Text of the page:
Winter sports such as downhill skiing and snowboarding are excellent methods to stay active. Injuries can happen to anyone, regardless of skill level, so be aware of this. In order to avoid unpleasant surprises on the slopes this winter, familiarize yourself with the potential hazards ahead of time.
Common Skiing and Snowboarding Injuries
There are numerous injuries that can occur while skiing or snowboarder, and the information below can help you avoid them.
Shoulder Injury during Skiing and Snowboarding:
To fall on an outstretched arm or to apply direct stress to the upper arm while falling might induce a dislocation of the shoulder. A dislocation is usually excruciatingly painful, and you should seek medical attention right away. Rotator cuff and labrum (cartilage) tears are also common injuries to the shoulder.
Common Head Injuries in Skiing:
When you fall and hit your head, you’re more likely to suffer from a concussion, a long-term brain injury, or even death. All skiers and snowboarders should wear helmets to protect their heads from damage. Only about 40% of skiers wear helmets, despite mounting evidence that they dramatically lower the risk of brain injury.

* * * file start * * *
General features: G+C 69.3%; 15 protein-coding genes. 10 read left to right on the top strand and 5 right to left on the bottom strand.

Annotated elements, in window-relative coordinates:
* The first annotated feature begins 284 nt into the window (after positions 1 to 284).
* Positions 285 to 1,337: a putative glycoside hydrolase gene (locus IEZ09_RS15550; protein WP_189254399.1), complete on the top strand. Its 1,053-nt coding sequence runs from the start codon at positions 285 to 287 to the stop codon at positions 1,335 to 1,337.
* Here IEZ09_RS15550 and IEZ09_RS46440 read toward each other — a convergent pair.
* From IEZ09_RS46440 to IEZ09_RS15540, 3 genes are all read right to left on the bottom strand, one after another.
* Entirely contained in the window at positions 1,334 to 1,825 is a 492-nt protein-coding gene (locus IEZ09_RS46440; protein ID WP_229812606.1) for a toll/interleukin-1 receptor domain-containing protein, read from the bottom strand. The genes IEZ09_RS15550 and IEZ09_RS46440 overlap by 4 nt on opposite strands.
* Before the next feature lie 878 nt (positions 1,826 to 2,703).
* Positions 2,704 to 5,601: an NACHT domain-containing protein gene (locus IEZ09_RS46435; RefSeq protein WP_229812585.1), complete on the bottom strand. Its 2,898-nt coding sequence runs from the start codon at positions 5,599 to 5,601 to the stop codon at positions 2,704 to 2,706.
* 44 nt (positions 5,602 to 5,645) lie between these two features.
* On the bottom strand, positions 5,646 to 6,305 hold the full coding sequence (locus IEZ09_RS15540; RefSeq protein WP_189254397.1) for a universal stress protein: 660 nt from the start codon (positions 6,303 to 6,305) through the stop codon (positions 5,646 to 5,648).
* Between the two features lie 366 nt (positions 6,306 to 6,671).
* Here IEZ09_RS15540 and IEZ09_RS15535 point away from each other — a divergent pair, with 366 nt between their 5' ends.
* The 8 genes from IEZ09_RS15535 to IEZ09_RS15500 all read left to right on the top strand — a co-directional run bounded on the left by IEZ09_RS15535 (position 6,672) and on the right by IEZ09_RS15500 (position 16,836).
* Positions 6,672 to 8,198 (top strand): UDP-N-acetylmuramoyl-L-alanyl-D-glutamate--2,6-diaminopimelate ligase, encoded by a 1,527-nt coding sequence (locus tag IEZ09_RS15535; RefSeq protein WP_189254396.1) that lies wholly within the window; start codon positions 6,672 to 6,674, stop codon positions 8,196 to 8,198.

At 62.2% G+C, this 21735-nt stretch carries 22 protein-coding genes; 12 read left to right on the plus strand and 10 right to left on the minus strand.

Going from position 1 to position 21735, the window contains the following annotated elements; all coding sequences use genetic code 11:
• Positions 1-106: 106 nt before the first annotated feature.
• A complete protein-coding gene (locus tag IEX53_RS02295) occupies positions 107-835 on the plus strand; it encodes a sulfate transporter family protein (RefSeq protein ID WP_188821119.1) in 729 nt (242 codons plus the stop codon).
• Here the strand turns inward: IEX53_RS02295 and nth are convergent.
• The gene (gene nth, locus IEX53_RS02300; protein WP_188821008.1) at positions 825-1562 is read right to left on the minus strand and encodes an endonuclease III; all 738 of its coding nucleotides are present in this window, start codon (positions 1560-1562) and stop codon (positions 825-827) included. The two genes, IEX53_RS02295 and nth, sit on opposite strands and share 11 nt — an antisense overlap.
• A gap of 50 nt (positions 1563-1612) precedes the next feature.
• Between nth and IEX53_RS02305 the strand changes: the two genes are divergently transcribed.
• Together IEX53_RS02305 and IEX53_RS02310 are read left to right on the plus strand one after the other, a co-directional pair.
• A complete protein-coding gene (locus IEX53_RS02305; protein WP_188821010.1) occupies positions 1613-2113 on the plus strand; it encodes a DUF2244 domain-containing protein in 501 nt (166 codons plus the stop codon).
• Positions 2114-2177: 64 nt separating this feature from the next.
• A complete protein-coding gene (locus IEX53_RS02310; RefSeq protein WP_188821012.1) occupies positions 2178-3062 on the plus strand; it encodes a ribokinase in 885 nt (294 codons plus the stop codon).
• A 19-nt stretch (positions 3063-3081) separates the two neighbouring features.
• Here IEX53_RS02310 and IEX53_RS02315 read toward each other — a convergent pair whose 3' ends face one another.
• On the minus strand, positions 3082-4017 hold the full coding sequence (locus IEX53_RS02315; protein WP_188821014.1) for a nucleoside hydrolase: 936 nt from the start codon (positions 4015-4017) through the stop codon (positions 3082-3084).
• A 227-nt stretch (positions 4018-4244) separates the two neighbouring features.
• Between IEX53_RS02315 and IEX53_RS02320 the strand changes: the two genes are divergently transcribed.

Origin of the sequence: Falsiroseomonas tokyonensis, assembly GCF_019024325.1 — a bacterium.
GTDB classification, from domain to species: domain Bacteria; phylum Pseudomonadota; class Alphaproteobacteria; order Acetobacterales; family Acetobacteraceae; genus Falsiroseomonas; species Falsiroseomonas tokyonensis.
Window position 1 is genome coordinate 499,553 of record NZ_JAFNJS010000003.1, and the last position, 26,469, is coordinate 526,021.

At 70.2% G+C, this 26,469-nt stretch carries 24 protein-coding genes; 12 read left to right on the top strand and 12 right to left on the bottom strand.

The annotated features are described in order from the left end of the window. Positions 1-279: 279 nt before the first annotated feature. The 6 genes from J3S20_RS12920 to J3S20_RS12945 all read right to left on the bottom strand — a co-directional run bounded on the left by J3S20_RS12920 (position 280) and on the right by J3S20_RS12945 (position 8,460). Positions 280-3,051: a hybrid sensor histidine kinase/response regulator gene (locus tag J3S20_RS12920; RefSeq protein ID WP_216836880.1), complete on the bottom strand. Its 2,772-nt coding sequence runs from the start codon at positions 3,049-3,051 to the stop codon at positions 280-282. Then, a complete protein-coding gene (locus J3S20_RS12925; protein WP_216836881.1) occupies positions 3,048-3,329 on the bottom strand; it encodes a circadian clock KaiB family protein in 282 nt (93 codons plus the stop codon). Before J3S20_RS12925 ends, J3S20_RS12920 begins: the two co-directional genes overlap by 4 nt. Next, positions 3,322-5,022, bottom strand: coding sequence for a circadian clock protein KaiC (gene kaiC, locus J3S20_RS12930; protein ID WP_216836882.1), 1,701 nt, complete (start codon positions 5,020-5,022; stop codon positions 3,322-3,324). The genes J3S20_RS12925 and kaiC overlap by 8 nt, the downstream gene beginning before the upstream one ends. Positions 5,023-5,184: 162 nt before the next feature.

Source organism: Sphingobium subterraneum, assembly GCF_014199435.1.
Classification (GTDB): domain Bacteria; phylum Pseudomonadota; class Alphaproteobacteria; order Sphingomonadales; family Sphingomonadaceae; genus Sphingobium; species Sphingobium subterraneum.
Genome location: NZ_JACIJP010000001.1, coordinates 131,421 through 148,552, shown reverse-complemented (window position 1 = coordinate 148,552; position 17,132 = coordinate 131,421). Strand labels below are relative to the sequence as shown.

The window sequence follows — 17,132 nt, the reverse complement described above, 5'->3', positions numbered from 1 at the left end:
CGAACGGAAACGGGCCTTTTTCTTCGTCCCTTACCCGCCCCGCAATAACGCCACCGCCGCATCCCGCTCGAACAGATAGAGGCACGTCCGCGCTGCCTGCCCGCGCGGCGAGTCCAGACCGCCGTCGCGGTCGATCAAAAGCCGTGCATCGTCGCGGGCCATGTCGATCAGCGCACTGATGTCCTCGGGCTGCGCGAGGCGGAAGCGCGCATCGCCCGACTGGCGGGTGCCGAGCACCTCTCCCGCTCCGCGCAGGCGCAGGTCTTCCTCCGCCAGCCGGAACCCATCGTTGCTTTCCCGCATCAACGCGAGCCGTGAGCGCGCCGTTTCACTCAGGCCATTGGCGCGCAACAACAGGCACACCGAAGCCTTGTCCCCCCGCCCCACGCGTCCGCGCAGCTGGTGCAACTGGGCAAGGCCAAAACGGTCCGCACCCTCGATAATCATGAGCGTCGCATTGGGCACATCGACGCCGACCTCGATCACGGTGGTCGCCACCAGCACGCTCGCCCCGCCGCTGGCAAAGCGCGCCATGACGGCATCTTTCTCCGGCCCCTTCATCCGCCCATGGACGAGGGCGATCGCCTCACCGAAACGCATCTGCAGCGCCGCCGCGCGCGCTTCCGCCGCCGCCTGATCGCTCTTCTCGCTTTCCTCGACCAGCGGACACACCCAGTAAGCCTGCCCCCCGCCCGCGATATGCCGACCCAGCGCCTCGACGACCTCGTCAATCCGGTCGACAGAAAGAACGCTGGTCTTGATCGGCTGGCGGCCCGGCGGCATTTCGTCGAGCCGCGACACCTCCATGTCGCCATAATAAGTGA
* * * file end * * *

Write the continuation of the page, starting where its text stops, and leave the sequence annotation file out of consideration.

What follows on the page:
Knee Twist or Rotation Injury:
It’s possible that the ski can cause the lower leg to rotate outward while the upper leg stays in place if a skier falls and their boot bindings don’t release. ACL (anterior cruciate ligament) and MCL (medial collateral ligament) tears can occur as a result of the twisting strain on the knee joint (medial collateral ligament). Snowboarders are less likely to have knee injuries. Because both legs are attached to the board when snowboarding, there is less likelihood of a knee twist or rotation.
How to Preventing Ski Injury?
Skiing and snowboarding injuries can be minimized with the right training. Given the amount of stress you place on your heart and musculature while skiing and snowboarding, it’s critical to improve your cardiovascular endurance. Biking, swimming, elliptical, treadmill, and steppers are all great ways to build cardiovascular endurance.
By strengthening the knees and hips (especially the lateral hip and quad musculature), you’ll be better able to do the hill motions. When you’re climbing a hill, it’s important to focus on keeping control during the eccentric (deceleration) phase of the exercise.